I came home from Sweden with the best travel souvenir ever: my Swedish family.
I knew finding family was a long shot. After all, I had no names of living Swedish relatives. All I did know was that my great grandfather had been born in a little town about an hour and a half north of Stockholm by train, called Skutskar. I figured at the very least, I’d find a headstone or two of distant relatives, and would have the opportunity to pay my respects.
A stateside relative had done a good amount of geneaology legwork from her computer, and based on notes her parents had left her. But even she had no information about living relatives in Sweden. Her files included a hand-sketched family tree going back to the very early 1800s, ending with my grandfather’s generation.
She also had a rough description of the location of a house that had once been in the family–as written from memory by her brother, and two photocopied pages from my Great Grandfather’s bible, detailing his family tree, in Swedish.
I’d never seen these items before, and considered them treasures.
My mother also had a phenomenal portrait of my great grandfather, Franz Andreas Holmgren, who emigrated to the United States in 1904.
Anyone who has dipped their toes into the still waters of family genealogy knows it is a crazy, seemingly bottomless ocean. It’s a sea of names and dates and photos that rarely fall into place on your tree, conversations abandoned on genealogy sites years ago–with no way to reach someone if you do find you are related. Even Ellis Island records can be deceiving, as I found out. I spent hours upon hours searching for information and came up dry aside from one lead from someone who shared our family name, but wasn’t related. He thought I might be related to someone his father knew. In Skutskar.
I had to go to Skutskar to find my family.
So I planned to spend two days there, booked a room nearby, and took the train from Stockholm to see what I could see. At the very least, I knew it would be meaningful to me to set foot on the same soil my great grandfather and great great grandfather had walked.
On my first day in Skutskar, the rain, though light, was constant.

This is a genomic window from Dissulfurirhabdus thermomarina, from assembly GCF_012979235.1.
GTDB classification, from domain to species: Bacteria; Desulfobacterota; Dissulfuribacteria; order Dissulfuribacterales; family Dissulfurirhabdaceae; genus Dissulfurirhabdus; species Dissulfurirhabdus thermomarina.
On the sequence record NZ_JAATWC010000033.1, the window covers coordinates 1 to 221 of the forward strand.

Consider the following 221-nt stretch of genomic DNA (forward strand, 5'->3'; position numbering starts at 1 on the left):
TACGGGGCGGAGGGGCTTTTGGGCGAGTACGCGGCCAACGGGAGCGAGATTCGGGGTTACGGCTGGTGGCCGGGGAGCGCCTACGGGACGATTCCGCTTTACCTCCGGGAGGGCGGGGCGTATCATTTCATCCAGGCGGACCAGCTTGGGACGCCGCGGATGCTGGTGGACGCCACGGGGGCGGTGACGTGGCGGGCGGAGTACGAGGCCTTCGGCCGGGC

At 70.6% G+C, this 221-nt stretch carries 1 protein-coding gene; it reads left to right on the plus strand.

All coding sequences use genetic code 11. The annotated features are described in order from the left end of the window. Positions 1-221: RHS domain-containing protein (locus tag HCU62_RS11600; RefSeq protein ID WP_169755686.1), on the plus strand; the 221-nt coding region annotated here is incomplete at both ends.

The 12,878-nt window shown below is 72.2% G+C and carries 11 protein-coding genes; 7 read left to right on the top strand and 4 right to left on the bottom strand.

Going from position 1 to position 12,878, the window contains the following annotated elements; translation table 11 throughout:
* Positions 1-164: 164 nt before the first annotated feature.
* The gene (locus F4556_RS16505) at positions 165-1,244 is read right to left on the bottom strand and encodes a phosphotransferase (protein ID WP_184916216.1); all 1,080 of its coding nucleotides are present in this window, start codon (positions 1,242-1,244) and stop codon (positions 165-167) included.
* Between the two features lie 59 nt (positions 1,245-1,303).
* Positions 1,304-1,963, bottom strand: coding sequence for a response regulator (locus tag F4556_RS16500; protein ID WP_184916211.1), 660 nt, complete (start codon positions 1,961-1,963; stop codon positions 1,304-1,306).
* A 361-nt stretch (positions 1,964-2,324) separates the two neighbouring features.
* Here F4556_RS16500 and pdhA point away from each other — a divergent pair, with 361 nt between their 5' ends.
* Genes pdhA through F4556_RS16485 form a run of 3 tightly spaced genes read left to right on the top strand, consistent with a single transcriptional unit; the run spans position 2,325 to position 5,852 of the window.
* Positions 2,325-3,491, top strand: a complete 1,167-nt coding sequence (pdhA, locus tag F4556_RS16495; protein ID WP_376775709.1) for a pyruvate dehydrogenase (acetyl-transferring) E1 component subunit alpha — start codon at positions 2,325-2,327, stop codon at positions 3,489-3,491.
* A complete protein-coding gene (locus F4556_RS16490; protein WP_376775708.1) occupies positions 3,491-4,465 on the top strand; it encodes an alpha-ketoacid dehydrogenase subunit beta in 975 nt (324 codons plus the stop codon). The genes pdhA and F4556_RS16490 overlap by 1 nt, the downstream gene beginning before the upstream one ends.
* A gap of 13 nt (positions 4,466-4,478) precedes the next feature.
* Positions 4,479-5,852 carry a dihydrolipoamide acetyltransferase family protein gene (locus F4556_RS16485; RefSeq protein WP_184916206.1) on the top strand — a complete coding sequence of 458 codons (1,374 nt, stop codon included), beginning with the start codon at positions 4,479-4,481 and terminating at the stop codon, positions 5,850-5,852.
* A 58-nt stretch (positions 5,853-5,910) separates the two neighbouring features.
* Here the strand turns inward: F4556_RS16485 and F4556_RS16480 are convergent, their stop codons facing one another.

I found several gravestones at the local cemetery bearing our family name. But I knew so little about our family tree, I wasn’t sure if they were relatives or just people who coincidentally had the same last name as my ancestors.
Some folks back home had said records were kept by the churches, but the church in Skutskar was locked. Soaked to the bone, I headed to the Skutskar library with the hope that maybe they had some property records…or something, anything, about my family.
I inquired at the front desk of the library, but because I don’t speak Swedish, there was a significant language barrier. I whipped out my trusty Google Translate app, typed in my request, and the librarian nodded knowingly, then led me to a back room.
There sat a woman who was about to change my life: Britt-Marie.
It turns out Britt-Marie used to work at the library, and had helped hundreds of people find their Swedish families. The moment I met her, she was doing research for another woman, Charlotte, who wanted to find her family in the U.S. But the moment I walked in the door, she dropped everything, and for the next five days (I extended my planned stay) she focused solely on helping me find living relatives and records about my family.
After coming up with nothing in my computer-based searches back home, Britt-Marie brought tears to my eyes when she quickly located a record with my great grandfather’s name on it.
But she soon focused on what was most pressing while I was in Sweden: finding living relatives.
First, she found Bo. I got to meet him my second day in Skutskar. I couldn’t believe it. I threw my arms around him, and apparently his eyes got as big as saucers when I did. I guess there isn’t much hugging from American strangers that happens in Skutskar!
Bo drove us to find the house that had been in the extended family (thanks to Britt-Marie’s keen sleuthing).
Bo also told us where he and his family had lived, above a cafe in a building in the center of Skutskar that was no longer standing.